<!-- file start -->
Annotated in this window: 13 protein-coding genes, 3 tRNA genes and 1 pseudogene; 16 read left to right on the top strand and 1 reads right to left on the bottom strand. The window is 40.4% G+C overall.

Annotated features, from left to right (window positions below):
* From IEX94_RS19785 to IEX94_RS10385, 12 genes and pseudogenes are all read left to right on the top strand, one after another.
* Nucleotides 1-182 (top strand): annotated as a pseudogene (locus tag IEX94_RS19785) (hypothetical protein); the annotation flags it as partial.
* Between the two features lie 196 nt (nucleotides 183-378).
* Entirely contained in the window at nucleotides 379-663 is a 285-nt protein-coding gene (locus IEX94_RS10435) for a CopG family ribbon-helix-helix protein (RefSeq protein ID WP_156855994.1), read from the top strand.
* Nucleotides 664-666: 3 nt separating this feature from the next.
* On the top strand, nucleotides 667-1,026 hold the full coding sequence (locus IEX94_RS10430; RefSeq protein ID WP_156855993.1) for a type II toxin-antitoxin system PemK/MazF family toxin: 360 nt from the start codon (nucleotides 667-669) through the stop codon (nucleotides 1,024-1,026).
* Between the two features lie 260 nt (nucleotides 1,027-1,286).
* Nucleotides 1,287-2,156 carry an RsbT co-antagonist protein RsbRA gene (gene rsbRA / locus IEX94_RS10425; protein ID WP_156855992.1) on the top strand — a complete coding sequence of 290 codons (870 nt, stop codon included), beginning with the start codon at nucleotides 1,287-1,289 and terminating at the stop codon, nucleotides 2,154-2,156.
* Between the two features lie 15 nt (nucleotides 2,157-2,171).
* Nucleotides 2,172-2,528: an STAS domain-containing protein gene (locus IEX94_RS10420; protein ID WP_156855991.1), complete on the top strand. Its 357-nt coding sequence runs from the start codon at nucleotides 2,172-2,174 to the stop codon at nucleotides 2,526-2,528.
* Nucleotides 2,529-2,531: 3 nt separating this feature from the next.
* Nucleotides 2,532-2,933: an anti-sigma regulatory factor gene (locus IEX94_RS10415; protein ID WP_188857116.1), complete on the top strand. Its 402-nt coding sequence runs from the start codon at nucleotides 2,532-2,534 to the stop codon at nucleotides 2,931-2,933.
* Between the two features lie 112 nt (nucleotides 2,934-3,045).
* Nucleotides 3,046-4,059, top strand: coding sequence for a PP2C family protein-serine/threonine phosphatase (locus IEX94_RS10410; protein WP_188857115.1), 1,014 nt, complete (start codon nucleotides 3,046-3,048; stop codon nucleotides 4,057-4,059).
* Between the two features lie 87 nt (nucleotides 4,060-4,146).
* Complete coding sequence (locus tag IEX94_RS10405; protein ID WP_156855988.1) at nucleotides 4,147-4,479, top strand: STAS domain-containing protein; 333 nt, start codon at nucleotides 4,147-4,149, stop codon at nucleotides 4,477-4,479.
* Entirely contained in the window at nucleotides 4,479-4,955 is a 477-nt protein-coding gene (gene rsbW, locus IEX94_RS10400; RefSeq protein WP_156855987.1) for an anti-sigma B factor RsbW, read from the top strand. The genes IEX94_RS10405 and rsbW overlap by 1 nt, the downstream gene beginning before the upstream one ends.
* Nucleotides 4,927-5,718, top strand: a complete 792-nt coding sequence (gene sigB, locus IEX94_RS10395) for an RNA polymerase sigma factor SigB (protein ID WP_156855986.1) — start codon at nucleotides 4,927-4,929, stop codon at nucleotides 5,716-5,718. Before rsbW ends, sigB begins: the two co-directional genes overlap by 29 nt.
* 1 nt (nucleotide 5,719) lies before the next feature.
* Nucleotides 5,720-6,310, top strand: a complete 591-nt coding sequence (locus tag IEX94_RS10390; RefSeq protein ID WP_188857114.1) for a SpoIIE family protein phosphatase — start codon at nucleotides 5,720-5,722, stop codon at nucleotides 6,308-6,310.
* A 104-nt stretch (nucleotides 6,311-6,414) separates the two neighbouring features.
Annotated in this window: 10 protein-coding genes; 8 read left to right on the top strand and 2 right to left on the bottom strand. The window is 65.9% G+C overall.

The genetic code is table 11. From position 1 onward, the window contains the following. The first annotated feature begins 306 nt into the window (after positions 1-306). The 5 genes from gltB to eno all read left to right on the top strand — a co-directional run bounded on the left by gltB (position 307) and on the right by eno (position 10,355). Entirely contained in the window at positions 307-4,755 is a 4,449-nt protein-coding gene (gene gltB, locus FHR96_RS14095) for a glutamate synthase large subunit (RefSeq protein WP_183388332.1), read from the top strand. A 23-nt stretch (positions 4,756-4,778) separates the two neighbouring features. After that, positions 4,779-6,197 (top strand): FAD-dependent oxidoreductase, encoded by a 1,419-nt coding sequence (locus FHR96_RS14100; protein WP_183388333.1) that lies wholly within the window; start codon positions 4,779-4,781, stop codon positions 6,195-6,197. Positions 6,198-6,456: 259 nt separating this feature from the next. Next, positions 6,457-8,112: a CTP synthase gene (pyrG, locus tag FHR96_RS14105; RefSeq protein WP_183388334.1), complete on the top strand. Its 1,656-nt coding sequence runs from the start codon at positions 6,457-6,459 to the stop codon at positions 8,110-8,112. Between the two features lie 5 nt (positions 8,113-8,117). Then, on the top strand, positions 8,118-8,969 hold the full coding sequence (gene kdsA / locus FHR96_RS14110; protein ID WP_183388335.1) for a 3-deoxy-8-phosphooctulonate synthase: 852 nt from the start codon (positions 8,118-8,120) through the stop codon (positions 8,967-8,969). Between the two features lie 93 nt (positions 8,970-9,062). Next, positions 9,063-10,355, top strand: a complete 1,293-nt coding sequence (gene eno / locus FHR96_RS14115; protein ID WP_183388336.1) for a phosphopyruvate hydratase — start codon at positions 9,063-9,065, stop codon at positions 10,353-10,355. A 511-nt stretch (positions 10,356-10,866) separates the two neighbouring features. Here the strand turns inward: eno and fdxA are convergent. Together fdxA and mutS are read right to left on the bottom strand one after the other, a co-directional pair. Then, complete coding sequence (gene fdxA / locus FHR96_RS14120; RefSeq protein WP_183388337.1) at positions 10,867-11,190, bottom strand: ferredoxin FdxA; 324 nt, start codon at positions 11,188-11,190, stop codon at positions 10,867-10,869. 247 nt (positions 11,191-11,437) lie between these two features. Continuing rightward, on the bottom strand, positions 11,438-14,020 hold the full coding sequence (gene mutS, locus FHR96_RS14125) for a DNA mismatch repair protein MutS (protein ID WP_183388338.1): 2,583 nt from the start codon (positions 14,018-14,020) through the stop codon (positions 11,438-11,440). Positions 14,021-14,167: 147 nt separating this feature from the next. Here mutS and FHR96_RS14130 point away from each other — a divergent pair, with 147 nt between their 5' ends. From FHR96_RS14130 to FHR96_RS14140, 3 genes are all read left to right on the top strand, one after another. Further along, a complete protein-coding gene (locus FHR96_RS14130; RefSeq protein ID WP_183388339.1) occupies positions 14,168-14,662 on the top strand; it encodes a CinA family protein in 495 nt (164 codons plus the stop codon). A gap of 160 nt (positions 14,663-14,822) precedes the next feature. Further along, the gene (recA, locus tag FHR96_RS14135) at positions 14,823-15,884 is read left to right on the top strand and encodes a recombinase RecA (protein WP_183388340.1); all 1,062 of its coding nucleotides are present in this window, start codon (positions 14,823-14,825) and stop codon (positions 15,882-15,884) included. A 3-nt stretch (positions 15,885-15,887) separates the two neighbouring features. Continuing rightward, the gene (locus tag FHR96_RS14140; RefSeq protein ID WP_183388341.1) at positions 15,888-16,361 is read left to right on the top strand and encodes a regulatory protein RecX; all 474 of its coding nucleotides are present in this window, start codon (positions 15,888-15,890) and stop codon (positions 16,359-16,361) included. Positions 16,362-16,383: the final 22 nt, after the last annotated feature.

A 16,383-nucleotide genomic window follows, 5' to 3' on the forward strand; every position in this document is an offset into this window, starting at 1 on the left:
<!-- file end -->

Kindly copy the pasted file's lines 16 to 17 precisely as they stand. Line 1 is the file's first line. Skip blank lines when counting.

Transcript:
* Nucleotides 3,046-4,059, top strand: coding sequence for a PP2C family protein-serine/threonine phosphatase (locus IEX94_RS10410; protein WP_188857115.1), 1,014 nt, complete (start codon nucleotides 3,046-3,048; stop codon nucleotides 4,057-4,059).
* Between the two features lie 87 nt (nucleotides 4,060-4,146).